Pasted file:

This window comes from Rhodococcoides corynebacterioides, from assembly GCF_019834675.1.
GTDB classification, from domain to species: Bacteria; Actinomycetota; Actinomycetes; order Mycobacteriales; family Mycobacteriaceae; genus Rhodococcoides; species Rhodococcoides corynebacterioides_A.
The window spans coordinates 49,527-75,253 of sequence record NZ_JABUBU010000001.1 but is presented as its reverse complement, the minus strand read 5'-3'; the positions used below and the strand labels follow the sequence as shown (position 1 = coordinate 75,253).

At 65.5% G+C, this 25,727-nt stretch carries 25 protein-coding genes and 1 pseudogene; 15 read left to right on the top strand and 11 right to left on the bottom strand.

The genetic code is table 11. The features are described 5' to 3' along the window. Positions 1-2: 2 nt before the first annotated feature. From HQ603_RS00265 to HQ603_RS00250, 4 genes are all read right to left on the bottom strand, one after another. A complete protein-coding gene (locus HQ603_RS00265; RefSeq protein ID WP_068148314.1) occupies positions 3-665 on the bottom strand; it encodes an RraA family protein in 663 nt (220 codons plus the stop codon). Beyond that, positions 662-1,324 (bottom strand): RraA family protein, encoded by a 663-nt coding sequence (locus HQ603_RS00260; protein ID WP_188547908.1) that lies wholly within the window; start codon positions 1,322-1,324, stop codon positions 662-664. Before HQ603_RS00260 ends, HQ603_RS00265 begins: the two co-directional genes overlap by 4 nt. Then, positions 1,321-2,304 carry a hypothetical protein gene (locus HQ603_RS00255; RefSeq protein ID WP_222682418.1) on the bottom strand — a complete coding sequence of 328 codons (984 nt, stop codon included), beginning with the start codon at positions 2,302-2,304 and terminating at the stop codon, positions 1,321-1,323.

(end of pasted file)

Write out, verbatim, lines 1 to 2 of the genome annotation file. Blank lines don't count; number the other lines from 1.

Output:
This window comes from Rhodococcoides corynebacterioides, from assembly GCF_019834675.1.
GTDB classification, from domain to species: Bacteria; Actinomycetota; Actinomycetes; order Mycobacteriales; family Mycobacteriaceae; genus Rhodococcoides; species Rhodococcoides corynebacterioides_A.